‘Agile in Government’ Conference
On February 25th and 26th, I had the pleasure of attending the “Agile in Government” conference put together by AFEI (The Association For Enterprise Information). The theme of this year’s conference was Mutual Adaption – Adapting Agile to acquisition and acquisition to Agile.
While attending the conference, I had the privilege of listening to some great speakers on various topics, including contracting Agile in the government, DevOps use in the government, how cloud computing is the next ‘big’ thing for government agencies, and how EVM plays a role in government projects.
Roger Baker kicked off the event with the keynote talk on day 1 discussing how to ensure the success of Agile projects. He had 2 very powerful points: base the solution on solving the mission and not the technology and what he called ‘Success Makers’ for Agile projects. Mr. Baker pointed out that he is very adamant about keeping program lengths 6 months or less to root the program in deadlines, which helps to keep things moving. He also discussed that the acceptable rate of success should be more like 80%, instead of the current 16%. Mr. Baker’s success factors are to ensure prioritization, impose deadlines, force decision making, and involving users in everything; it “takes a village to move things forward” he notes. My favorite quotable sentence from Mr. Baker was “Agile is not the answer to everything, but waterfall is the answer to nothing.”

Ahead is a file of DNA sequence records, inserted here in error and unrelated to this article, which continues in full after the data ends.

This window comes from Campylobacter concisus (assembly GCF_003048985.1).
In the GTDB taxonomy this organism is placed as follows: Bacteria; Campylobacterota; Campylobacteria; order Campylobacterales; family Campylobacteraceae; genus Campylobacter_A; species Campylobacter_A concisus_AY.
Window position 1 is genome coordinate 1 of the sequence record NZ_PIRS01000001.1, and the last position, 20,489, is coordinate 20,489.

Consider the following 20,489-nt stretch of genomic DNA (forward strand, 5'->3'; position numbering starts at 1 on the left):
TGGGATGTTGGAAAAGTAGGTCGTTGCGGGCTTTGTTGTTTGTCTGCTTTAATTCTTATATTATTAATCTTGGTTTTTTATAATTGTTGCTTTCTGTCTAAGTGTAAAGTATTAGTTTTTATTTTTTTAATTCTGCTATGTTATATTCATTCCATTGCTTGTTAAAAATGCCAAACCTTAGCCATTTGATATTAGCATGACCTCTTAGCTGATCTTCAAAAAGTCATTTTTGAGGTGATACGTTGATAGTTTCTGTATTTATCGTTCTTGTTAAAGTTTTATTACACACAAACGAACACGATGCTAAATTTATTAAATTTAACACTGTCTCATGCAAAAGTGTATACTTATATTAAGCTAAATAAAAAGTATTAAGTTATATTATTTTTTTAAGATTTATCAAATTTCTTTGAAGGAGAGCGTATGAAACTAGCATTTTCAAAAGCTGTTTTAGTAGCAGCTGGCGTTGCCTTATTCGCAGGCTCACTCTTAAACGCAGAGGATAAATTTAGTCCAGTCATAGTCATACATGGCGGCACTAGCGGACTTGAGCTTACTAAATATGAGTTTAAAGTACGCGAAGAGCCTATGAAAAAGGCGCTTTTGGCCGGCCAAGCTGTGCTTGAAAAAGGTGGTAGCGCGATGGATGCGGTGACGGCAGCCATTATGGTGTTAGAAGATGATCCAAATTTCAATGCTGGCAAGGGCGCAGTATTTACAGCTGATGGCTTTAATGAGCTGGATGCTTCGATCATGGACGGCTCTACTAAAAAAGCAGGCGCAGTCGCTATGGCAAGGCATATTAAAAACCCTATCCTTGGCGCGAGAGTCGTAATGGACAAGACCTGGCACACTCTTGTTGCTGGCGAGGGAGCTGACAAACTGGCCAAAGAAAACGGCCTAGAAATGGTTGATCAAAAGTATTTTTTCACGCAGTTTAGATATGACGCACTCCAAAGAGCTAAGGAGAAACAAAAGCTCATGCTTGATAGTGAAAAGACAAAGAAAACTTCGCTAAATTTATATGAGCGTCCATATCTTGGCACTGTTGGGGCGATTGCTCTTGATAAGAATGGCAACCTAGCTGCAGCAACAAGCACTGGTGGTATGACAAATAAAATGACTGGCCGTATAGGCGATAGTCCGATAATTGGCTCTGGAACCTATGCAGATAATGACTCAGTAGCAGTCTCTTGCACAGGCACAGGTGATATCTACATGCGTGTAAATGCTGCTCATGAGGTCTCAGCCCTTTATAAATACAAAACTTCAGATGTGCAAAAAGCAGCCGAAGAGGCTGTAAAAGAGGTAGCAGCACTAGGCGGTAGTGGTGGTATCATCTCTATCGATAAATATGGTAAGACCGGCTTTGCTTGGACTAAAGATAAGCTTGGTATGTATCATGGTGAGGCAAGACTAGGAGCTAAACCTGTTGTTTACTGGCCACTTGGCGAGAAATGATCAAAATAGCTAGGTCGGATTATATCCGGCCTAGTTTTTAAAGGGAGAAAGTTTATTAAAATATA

There were a number of speakers that touched on how to use contracts in the government for acquisitions; after all, that was the theme of this year’s conference. Each of the speakers discussed how there are numerous types of contracts that lend themselves to Agile very well. One that is becoming more and more popular is that of indefinite delivery, indefinite quantity (IDIQ) which allows for changes through task orders. These speakers concentrated heavily on the FAR which has been shown support Agile acquisitions.
Another topic that was a headliner was that of EVMS, or earned value management system. EVM is a management tool and not something that is a day-to-day monitoring tool. EVM helps to track time and budget at a program level. The one thing that makes the EVM stand out is that it is really about value; as a couple speakers pointed out, you really have as much time as you need but it is about the amount of value that you need to deliver in a set timeframe. The easiest way to ensure that the value is kept in check, relevant to the time and budget, is to prioritize. Prioritization is a point that was continually hammered by each speaker, including those that spoke of EVM.